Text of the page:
Internal directory



  • Hi.
    I am doing a windows/linux application using qt. I need to load some files from the disk. However i do not want for other applications or users to see or use such files. Is there any way to do a kind of "private" directory where only my application can save and read files?

    @QString myPrivateDirectory (QDesktopServices::storageLocation (QDesktopServices::DataLocation));@

    gives a more obscure directory.. but not safe..

    [edit : added @ code tags, Eddy]


  • Moderators

    Welcome to devnet

    If you are reading from those files only, you could use the "resource system":http://developer.qt.nokia.com/doc/qt-4.7/resources.html
    The file information will be stored in your application. So it is probably not the best solution for larger files.


  • Moderators

    All applications run under the id of the user that started them. So if you want your application to read data, then the user can also read it. So, no, there is no safe directory on linux.

    If you have static data you can build it into your exectuable using the Qt resource system.



  • Thanks for both your answers.
    Its kind of what i was expecting..

    Is there any way to emulate a memory file system in qt?
    what i want to do is download a file from internet and store it just the time that it takes to process it. The problem is that i am using 3rd party libs and the only way to use it is by passing a char* with the filename location..


  • Moderators

    The only solution coming to my mind immediately would be a temporary file during the executation of your application. In case of a crash it may remain somewhere and is accessible to the user.



  • thanks..
    but it also leaves the problem of being accessed by external users..
    going to try this:
    http://labs.qt.nokia.com/2007/10/15/file-mapping/



  • Well, yes, there is actually, though the needed API is marked deprecated and will not be in Qt 5.

    What you could do, is create a [[doc:QAbstractFileEngine]] subclass. That would enable you to create an in-memory implementation of a file system, and use it using all the normal Qt classes.

    On Linux, another approach is that you can create a file, open it, and immediately delete it again. That way, as long your application keeps the file open, it is accessible only to your application. I don't think windows supports this trick though.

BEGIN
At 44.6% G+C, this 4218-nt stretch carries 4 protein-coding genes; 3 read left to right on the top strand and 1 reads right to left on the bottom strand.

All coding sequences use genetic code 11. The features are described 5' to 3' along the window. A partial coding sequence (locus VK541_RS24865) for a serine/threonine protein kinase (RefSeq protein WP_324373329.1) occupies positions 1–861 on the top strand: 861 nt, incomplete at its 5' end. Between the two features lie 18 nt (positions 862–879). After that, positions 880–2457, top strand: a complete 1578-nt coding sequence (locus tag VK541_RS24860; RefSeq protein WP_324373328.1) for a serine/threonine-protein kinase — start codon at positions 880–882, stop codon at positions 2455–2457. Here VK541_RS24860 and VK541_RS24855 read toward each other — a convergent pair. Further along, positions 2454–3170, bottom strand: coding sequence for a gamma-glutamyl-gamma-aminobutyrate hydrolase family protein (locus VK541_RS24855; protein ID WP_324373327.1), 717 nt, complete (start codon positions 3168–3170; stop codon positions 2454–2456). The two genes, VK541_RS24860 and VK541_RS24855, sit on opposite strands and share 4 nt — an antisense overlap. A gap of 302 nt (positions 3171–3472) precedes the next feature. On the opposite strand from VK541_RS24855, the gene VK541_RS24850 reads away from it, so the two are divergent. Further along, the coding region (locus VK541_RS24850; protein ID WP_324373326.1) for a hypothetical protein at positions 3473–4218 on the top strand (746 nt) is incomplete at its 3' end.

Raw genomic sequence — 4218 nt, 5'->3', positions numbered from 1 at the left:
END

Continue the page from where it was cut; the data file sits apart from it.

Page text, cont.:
• [quote author="ruiluis" date="1323685668"]
    what i want to do is download a file from internet and store it just the time that it takes to process it. The problem is that i am using 3rd party libs and the only way to use it is by passing a char* with the filename location..[/quote]

    It seems to me you are overestimating the problem. I suspect the file will be of a few bytes to a few kilobytes, so it will not take so much longer to parse/analyze it. If this is the case, your application could store the file with a strange name and delete it on exiting (or as soon as you want). In the case of an application crash the file could still be present somewhere, and this depends on the operating system (e.g., if the temporary file is on memory it will deleted as soon as memory is required). By the way, going with an in-memory file will not solve all your problems, since a memory dump could still occur...but as I said, I guess this is a little overestimated. Depending on the third party library you could also try to use a named pipe to pass the content of the file without having to store it locally, but again depends on the operating system and on the implementation of the library.



  • @Andre
    the QAFE subclass would not solve the problem, as it only works with Qt classes, but not with the external library that takes the const char pointer - that is not aware of the RAM disk.

    The problem in its current presentation is unsolvable. As long as your library behaves kind of "external" to Qt, you will have to pass it a const char pointer. That points to a file that must be readable by the user running the process. So any other process run by the same user can access the file too.